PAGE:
Sustainable Living Through Sustainable Design

The purpose of sustainable design and green building is to achieve sustainable living.  To do this, we attempt to make best possible use of the assets at hand.  That could mean designing and building from scratch.  It could also mean taking an existing dwelling and nudging it in the direction of sustainability.  It’s an imperfect process and takes time.  It’s only natural that we look for shortcuts to living green.  Here’s one:

 sustainable living in green remodeled condo

Downsizing and Sustainable Living

Do what our clients did.  When the time is right, you sell the single family detached house and buy a condo.  They kissed their lovable, drafty old Victorian goodbye.  With the kids fledged, the careers on cruise control— they didn’t need it anymore.  So they bought a dowdy condo on the upper floors of Parkside Plaza in Silver Spring and transformed it into their own cool, colorful, light-filled living space.

What’s sustainable or green about living in a hi-rise, you say?  Read on.

A Lazy Man’s Way To Living Green

Depending on the year built, condominium buildings may be burdened by outdated or inefficient systems.  And yet, they start out with two big gold stars on the list of sustainable design features: Energy Efficiency and Sustainable Land Use

  1. Energy Efficiency. A free-standing house is exposed to the elements on all sides plus the roof.  The typical apartment shares three of its walls (plus floor and ceiling) with other units or common areas.  So, right there without lifting a finger you’ve just become 80% more energy efficient because only one wall has to face the elements.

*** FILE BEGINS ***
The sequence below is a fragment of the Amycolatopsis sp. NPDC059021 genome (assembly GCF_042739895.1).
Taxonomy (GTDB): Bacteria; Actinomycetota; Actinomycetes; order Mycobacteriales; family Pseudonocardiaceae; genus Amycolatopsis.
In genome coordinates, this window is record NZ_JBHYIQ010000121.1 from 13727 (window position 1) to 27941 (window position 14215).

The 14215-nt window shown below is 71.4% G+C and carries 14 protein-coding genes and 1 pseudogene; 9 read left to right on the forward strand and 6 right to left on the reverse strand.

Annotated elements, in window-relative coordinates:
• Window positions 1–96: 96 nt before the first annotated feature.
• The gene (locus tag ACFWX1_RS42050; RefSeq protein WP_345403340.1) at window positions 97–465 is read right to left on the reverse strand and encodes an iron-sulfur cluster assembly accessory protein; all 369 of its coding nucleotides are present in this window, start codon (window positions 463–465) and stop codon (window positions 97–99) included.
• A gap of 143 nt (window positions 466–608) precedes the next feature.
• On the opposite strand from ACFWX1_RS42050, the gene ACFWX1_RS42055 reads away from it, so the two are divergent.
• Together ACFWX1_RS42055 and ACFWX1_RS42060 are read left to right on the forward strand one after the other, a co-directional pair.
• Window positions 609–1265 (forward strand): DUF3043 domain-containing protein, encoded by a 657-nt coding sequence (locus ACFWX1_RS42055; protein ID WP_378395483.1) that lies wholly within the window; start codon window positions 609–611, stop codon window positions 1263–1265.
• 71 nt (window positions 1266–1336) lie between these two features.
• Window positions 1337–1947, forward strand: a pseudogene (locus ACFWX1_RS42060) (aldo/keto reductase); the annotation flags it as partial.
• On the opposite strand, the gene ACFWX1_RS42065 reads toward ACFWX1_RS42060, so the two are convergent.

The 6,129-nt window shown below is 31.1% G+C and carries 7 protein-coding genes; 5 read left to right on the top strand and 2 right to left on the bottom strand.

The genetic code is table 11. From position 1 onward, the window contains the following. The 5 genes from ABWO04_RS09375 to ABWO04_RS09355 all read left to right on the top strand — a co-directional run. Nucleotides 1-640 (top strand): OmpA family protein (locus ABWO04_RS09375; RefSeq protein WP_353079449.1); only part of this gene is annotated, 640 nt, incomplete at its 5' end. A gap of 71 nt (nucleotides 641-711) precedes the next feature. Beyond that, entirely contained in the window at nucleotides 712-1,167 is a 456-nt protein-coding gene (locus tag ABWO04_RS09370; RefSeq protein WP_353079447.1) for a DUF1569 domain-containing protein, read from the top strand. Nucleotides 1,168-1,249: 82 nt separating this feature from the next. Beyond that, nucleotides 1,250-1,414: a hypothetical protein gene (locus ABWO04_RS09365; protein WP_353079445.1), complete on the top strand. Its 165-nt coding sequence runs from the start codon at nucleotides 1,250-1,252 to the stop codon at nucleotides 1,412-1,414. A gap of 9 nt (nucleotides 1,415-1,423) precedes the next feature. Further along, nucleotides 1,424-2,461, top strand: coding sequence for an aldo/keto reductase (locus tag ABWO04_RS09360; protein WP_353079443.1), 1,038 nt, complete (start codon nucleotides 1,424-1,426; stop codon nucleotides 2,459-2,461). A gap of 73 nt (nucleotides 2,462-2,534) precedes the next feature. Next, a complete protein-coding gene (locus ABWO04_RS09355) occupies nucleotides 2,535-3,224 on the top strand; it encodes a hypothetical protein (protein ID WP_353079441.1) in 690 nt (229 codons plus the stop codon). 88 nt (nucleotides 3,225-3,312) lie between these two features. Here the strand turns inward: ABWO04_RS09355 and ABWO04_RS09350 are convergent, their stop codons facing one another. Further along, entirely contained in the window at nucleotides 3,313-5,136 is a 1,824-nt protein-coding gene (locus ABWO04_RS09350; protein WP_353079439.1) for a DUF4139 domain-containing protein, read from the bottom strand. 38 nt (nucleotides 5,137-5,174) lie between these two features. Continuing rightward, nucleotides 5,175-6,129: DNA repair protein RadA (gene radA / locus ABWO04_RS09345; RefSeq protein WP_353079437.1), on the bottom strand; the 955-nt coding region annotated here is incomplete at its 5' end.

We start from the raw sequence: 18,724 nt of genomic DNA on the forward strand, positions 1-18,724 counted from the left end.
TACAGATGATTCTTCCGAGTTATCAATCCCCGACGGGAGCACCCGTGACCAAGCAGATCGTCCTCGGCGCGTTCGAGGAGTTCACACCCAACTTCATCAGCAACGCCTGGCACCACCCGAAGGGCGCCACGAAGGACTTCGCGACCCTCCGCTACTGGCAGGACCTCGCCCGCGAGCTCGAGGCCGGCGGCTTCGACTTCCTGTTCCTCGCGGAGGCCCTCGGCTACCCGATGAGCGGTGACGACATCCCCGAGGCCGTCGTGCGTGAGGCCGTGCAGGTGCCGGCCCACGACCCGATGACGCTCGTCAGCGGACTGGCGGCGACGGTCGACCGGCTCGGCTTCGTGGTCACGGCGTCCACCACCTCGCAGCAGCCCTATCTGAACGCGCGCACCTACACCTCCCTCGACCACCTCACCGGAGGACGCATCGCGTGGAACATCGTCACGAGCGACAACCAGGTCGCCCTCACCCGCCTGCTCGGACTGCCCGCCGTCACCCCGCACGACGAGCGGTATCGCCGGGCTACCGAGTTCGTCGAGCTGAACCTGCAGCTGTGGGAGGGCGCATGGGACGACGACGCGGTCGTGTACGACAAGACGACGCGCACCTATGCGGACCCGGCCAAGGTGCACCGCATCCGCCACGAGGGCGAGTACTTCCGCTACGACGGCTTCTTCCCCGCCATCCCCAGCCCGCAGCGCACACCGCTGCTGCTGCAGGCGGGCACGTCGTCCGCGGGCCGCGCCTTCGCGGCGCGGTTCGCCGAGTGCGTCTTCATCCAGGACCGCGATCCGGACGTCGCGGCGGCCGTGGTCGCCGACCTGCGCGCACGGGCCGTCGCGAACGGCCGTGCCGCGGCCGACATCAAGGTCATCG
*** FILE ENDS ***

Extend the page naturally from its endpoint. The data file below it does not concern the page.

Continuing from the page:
2. Sustainable Land Use. The other big painless step toward sustainability has to do with land conservation.  A single-family house occupies at least 5,000 or 6,000 square feet of land.  In a multi-family building like Parkside Plaza, 250 families occupy about four acres.  That’s an average of less than 700 square feet per family.

So, if you were a complete deadbeat and did nothing else to ease your footprint on our tender Earth, you’d be ahead of the game with this one simple move.  And why stop when you’ve started out so far ahead?

That brings us to our green remodeling story.  Our clients found a bleak, worn out wreck of a place and loved it into a work of lifestyle art.

Take a look at what they walked into:

condo before renovation

Where others may have flinched and fled, they saw potential.  Here’s the way they went with it:

sustainable living condo open office space

One Plus One Makes One Big One

When the Parkside Plaza building converted to condominiums around 1988, several pairs of one-bedroom apartments on the top floors were combined to create spacious luxury units.

Except….

The apartments had been stuck simply (and oddly) together, the possibilities of the combined spaces left unexplored. As a result, the space lacked definition or any unifying themes. Closets and storage spaces were haphazard.  Nothing related to anything else.

And…..

condo floor plan before renovation

 

The original single glazed windows and doors leaked, rattled and whistled in the wind.  The heating/cooling units were choked with crud and they leaked—ruining the floors.

And, finally…

The kitchen.  It was one of those kitchens made so long before we learned how to “do” kitchens that it doesn’t seem fair to criticize.  Boxed off from the main living area, it cried out to be set free of confining partition walls.  It is enough to say it was intolerable to our Empty Nesters.

Accentuate the Positive